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Interview with Kenji Kamiyama (2)

Kenji Kamiyama
Born in Saitama Prefecture on March 20, 1966. A rare example of a background artist shifting to directorial roles, Kamiyama became a protégé of Mamoru Oshii, working as animation director in Jin-Roh: The Wolf Brigade (1999) and contributing the script for Blood: The Last Vampire (2000). International attention arrived with the TV series Ghost in the Shell: Stand Alone Complex (2002, Excellence Prize, Japan Media Arts Festival 2002) and its second season, Ghost in the Shell: S.A.C. 2nd Gig (2004), followed by the feature-length Ghost in the Shell: Stand Alone Complex - Solid State Society (Jury Prize, 21st Digital Content Grand Prix). In 2007, after almost 6 years spent in the world of Ghost in the Shell, Kamiyama directed the high-fantasy TV series Moribito: Guardian of the Spirit (Jury Recommended Work, 11th Japan Media Arts Festival) followed in 2009 by Eden of the East (2009, Best TV Animation, 14th Animation Kobe), Kamiyama's highly anticipated original TV series, dealing with NEETs and other underlying issues in Japan's youth society. In 2011, he supervised the 3D conversion of Ghost in the Shell: Stand Alone Complex - Solid State Society, that was greeted with the International 3D Award at the 1st International 3D Awards 2011.

Re:Cyborg, 27 Years Later - PART 2

Was the script difficult to develop?
Yes and no. I knew exactly where I wanted to land the story upon and what I wanted to convey. However, I wasn't really sure about which way I should take to get there. More than once I had this feeling of traveling through a foreign land. The character development for the "new" Joe proved to be especially challenging.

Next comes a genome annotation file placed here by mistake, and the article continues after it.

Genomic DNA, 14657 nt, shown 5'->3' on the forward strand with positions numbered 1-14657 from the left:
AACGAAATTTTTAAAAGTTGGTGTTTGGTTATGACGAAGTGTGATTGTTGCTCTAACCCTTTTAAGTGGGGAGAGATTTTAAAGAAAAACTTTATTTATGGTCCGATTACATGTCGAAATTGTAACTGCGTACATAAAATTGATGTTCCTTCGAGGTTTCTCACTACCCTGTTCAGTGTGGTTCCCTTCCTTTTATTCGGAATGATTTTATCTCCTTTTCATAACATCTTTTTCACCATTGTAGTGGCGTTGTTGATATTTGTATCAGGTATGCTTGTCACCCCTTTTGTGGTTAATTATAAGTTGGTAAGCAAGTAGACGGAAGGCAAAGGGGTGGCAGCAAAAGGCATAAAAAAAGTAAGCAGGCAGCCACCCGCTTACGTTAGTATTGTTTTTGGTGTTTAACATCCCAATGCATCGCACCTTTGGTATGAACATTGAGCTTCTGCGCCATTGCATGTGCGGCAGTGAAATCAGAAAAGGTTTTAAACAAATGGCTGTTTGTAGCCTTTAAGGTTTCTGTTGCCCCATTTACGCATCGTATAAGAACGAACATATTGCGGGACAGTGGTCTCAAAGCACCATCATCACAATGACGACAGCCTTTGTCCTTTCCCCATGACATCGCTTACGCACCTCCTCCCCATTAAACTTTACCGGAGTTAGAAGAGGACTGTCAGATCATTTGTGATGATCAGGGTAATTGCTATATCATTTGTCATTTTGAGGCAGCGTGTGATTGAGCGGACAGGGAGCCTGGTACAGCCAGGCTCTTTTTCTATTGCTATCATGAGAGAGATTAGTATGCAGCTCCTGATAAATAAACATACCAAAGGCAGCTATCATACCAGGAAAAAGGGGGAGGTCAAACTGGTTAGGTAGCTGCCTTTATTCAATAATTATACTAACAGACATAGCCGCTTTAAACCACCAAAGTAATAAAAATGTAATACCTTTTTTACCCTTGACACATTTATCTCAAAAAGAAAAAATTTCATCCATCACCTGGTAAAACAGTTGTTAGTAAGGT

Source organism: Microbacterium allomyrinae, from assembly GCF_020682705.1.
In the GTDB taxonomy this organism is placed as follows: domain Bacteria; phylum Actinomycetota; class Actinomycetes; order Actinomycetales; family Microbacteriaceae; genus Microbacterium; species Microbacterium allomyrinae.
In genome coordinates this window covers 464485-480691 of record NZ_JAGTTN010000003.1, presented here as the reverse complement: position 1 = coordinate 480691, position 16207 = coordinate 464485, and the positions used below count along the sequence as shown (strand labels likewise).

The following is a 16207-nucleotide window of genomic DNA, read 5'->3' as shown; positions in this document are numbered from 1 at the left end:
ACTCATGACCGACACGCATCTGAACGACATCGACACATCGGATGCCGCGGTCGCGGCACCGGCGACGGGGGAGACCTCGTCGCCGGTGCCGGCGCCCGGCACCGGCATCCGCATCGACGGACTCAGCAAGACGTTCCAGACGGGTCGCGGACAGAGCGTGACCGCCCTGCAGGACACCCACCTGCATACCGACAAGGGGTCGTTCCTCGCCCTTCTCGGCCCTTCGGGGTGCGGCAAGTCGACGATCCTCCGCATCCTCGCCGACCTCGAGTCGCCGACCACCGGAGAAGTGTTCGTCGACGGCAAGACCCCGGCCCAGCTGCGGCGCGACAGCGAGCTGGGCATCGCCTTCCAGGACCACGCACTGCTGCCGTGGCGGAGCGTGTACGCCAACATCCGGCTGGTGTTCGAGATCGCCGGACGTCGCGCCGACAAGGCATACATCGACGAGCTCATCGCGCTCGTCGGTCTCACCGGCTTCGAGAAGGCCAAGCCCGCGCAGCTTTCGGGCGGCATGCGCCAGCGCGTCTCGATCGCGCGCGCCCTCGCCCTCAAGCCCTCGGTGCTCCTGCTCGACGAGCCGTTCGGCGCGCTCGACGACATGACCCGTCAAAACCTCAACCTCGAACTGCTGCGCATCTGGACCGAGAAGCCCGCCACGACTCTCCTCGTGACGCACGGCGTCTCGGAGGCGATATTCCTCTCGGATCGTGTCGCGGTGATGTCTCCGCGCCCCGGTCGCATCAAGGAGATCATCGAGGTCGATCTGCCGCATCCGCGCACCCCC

Talking about Joe (009), in the early poster artwork he is depicted wearing the high school uniform, which never happened in the original comic. This looked very new and unexpected to the fans.
In the original comic he is publicly known as a car racer named Hurricane Joe. But cyborgs do not age, and he could not possibly remain exposed to the media in his never changing 18-year-old appearance. So we developed this idea of Joe living his life as an eternal high school student, a situation that is causing great psychological distress to his mind, but that he is unable to get away from. Any reference to the situation of the young generations in this country is, of course, intended.

Joe and Jet seem to be central to the story.
When you work with this kind of material, you easily fall into the common place of creating a guest character or a villain that becomes the centre the whole drama revolves upon. I wanted to avoid that, especially because this is the first animation adaptation of Cyborg 009 in more than a decade, so I rather concentrated on building the story around the nine cyborgs and how they interact with each other and cope in a more realistic world setting. As Jet is from the United States, he is in the position to have a wider vision of what it is happening in the world. The falling out he had with Joe was easy to imagine as the two are the most exuberant personalities in the bunch, and perhaps the two most powerful cyborgs, too.
I also tried to restore a more active role for Françoise (003) and her much debated affection for Joe. In the comic book, especially in the shorter chapters, Joe was always having a romantic involvement with the female guest character, but as I said, focusing on guest characters was not what I wanted to do. Françoise has been watching over Joe for 27 years, but she has developed a way to cope with this situation and express her feelings in her own way.
In general, however, I was careful to have each cyborg give their contribution to the story, although I had only 100-some minutes and there were nine of them.

(2 - to be continued)

© 2012 009 RE:CYBORG Production Committee